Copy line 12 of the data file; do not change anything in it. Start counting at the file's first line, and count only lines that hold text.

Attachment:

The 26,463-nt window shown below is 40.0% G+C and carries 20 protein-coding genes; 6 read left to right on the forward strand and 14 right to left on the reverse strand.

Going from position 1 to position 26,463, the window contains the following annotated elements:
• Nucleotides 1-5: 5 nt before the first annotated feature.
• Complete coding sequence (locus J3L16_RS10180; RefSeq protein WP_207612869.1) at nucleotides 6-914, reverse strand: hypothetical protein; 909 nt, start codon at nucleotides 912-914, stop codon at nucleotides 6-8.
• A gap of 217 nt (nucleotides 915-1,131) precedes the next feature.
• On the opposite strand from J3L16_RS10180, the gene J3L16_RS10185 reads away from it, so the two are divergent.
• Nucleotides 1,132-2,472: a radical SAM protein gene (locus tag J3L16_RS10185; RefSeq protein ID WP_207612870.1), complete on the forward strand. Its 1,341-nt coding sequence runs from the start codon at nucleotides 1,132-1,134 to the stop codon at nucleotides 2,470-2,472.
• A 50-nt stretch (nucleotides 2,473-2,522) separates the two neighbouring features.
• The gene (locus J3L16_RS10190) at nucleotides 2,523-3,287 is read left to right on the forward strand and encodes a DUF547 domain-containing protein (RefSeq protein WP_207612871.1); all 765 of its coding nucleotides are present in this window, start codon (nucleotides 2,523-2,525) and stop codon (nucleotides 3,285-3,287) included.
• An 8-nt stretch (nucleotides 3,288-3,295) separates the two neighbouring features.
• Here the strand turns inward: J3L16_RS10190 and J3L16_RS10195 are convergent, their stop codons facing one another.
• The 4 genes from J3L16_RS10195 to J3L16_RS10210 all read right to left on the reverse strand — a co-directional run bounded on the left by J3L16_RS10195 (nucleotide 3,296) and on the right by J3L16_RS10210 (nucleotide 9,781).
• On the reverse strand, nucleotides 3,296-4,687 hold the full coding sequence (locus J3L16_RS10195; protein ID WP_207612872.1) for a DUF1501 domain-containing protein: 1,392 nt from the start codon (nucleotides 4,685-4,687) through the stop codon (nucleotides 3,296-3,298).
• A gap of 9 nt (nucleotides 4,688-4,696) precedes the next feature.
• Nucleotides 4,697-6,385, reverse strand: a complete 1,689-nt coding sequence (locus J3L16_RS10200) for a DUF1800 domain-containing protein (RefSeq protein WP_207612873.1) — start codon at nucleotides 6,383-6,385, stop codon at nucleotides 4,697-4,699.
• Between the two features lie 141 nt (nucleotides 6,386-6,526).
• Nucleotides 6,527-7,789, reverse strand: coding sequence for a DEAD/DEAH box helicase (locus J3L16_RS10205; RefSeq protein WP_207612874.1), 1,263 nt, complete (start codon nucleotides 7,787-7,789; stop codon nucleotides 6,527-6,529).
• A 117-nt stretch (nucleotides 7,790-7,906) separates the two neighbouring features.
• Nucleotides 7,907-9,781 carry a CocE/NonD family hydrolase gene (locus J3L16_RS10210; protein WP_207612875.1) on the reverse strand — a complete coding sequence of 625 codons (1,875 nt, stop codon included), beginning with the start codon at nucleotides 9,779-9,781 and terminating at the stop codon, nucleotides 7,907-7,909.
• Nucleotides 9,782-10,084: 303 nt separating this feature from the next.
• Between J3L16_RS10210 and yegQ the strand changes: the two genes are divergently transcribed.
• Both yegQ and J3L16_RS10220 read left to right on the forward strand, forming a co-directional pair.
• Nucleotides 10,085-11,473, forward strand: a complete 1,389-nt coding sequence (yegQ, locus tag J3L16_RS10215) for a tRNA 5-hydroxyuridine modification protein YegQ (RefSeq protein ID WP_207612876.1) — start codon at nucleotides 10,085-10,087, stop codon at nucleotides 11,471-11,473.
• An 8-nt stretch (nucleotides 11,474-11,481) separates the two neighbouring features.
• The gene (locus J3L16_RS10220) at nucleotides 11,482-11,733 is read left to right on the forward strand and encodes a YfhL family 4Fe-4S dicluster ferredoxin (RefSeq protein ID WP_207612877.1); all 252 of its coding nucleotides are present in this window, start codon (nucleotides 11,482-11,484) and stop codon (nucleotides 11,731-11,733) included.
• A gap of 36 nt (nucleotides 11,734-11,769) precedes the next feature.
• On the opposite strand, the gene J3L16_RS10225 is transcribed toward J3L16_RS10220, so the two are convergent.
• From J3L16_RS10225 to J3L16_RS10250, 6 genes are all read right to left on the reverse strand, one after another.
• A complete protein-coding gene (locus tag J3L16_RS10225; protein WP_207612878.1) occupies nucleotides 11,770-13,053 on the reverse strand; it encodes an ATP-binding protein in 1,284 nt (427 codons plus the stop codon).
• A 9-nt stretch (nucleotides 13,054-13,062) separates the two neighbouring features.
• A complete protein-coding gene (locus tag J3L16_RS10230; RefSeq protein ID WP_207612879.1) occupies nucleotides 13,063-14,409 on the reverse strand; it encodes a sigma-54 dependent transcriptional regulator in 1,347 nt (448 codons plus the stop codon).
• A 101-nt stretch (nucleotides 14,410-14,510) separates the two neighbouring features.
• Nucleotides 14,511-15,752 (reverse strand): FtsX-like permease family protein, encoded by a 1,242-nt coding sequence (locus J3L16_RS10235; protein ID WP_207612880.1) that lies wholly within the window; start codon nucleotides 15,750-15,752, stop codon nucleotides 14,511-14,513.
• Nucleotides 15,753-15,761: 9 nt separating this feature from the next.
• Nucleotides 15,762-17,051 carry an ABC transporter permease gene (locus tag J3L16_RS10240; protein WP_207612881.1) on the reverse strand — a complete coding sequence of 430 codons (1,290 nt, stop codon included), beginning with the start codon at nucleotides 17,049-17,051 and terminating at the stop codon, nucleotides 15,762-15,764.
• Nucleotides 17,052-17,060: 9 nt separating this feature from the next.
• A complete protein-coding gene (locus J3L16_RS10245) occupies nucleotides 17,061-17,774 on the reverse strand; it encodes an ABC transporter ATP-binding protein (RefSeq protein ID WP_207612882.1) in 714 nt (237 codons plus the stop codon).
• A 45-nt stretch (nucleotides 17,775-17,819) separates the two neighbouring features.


• The 4 genes from J3L16_RS10195 to J3L16_RS10210 all read right to left on the reverse strand — a co-directional run bounded on the left by J3L16_RS10195 (nucleotide 3,296) and on the right by J3L16_RS10210 (nucleotide 9,781).